This collectivity continued with the ‘girls to the front’ ideology that Hanna championed so vehemently. Its ethos has been instrumental in reshaping how women are perceived within the music industry; be that as keen front row fans or fret-heavy guitarists. For David, it sparked a conscious decision towards female representation. "We have a policy that we will not choose support bands which are made up solely of males. We’re aware that as a band that is six-sevenths male, we have a duty to hold ourselves to account."

It’s this sort of accountability that’s so needed in a post #MeToo era where far too often men’s views and opinions are lionised. Hanna herself once said, "You're still going to get criticised, so you might as well do whatever the fuck you want," and it seems this new generation are rallying around this idea. Jude Stewart, Chair of Girls Rock Glasgow, explains how their rock camps provide spaces that address this. "[The woman and girls attending] can be free to express their frustrations and be goofy – experiment without being scrutinised and judged according to some ‘industry vision’ of what female success is. They can enjoy sisterhood and not be eaten up by competition."

It’s similar to something that Wolfe also believes Hanna kickstarted back during the birth of her first band nearly 30 years ago. "It was really new for women coming together, not competing against one another, and I don’t think that had happened before," she admits emphatically. "Things seemed to change really quickly and Bikini Kill were definitely at the epicentre of that. They really galvanised people."

It seems over three decades on, Hanna's role as the flagship riot grrrl is still as relevant as ever, particularly when it comes to accessibility. Something of a leftover from their fore-sisters in the 70s, riot grrrl proved that you can explore music even if you can’t afford the after-school hours tutelage. Bratakus – sisters Onnagh (bass/vocals) and Breagha Cuinn (guitar/vocals) – are the poster pair to come out of Girls Rock Glasgow and since picking up their instruments through the camp have volunteered for the not-for-profit for the last four years.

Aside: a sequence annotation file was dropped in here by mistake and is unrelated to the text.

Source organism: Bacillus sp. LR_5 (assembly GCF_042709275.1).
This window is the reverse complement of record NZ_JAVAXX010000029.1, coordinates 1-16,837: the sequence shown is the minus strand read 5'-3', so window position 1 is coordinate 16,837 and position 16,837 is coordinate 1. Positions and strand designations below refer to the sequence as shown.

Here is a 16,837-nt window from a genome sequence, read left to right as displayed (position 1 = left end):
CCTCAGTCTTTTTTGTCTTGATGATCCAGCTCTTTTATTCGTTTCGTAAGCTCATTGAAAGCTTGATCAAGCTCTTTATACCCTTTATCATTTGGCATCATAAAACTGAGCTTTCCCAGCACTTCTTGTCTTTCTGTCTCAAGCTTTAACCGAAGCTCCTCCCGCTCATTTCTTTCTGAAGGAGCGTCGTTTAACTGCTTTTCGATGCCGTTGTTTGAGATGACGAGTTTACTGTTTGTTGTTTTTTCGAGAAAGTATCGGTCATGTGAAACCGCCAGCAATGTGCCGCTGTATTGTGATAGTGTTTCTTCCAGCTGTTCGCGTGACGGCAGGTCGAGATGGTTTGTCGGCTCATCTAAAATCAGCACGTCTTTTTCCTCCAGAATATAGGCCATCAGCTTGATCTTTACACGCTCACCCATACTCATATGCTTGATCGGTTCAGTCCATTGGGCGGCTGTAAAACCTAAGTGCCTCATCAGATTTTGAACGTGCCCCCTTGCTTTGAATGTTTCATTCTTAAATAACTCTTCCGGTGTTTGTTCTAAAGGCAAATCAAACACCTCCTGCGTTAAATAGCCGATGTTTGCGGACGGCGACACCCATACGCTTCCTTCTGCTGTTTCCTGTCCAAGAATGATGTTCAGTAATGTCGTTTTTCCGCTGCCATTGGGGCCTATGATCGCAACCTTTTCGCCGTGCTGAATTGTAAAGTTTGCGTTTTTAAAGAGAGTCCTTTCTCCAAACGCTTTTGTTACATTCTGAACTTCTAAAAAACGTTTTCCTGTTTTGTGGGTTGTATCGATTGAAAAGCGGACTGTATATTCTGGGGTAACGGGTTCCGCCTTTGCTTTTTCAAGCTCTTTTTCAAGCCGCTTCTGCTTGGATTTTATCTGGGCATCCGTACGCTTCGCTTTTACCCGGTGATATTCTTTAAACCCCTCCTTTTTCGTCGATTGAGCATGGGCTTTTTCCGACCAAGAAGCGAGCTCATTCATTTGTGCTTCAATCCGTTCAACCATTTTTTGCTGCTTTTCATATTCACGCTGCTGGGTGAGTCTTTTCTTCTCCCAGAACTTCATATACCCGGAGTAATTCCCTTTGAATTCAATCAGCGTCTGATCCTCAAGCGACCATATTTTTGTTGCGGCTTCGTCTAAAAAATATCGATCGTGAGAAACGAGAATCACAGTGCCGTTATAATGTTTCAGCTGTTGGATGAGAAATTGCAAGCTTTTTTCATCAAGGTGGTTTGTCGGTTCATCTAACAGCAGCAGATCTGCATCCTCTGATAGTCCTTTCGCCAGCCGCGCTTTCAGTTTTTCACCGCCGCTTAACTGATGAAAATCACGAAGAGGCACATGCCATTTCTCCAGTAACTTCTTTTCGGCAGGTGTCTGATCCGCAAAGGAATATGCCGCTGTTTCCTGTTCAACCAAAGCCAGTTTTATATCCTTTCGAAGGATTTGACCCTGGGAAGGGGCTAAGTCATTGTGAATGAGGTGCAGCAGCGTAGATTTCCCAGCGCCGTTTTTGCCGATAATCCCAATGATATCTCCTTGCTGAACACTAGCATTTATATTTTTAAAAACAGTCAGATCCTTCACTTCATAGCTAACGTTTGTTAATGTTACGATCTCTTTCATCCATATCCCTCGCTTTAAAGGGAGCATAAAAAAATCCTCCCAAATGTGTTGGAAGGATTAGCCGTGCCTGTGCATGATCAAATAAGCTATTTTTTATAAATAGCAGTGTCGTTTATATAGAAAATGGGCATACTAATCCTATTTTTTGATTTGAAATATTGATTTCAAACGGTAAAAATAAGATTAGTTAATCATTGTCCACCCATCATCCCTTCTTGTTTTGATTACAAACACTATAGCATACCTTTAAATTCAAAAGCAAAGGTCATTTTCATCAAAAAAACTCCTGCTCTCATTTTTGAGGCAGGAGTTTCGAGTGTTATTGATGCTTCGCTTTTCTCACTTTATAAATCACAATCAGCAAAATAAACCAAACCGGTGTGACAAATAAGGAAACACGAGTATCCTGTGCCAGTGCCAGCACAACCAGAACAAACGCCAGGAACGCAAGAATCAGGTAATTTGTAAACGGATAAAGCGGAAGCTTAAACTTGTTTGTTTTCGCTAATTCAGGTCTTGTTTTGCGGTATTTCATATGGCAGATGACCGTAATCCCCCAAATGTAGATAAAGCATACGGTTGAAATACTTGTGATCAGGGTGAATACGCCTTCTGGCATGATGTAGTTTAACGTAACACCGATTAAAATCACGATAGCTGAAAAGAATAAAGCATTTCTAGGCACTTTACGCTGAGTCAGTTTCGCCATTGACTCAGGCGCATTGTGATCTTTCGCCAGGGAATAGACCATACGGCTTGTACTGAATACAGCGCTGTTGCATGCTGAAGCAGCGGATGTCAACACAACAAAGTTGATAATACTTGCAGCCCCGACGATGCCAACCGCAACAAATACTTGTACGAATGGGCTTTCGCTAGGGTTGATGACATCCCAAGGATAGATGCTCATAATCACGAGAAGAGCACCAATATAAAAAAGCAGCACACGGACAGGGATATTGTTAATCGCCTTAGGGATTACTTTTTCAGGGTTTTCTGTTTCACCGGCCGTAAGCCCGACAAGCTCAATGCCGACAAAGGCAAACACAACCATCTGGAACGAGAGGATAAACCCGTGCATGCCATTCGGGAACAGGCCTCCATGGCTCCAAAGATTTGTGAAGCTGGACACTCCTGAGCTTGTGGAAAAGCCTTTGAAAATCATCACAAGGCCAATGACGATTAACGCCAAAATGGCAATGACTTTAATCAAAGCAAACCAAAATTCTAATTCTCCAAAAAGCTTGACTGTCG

"One of the best parts about what the riot grrrl movement did was let girls know they didn't have to be a grade eight musician to form an amazing band," Breagha explains. "Girls felt they could just get up and try stuff out, and that was a really important thing to happen." Wolfe agrees and similarly puts a lot of that on the Girls Rock camps as well as her and her riot grrrl alumni: "These days a lot of women and girls don’t consider it weird or whatever to start a band. A lot of that is to do with the Girls Rock camps. They’re really bringing up this new generation of musicians who aren’t going to think twice about starting a band."

Kathleen Hanna was more than just a punk singer. For so many of us, she was a therapist, a mentor, a crutch to lean on when things got tough. But she was also a changemaker transforming the attitudes and assumptions around what women stood for. For bands like Bratakus, Breagha tells us they’re taking that mantle and running with it: "We get people saying all the time, 'I didn't expect such loud aggressive music from two little girls like you.'"

Hanna reasoned in a recent article that she doesn’t say ‘girls to the front’ anymore because “they’re already there” and with initiatives like Girls Rock Glasgow and Edinburgh carving out a safe space for girls and women to stand up and make noise, you can’t help but feel there’s more on the way: revolution girl style now. Girls Rock Edinburgh’s Kemp has the last word on that: "We're not gonna be the cute girl playing keyboards in the indie rock boy band anymore, and we're not sorry."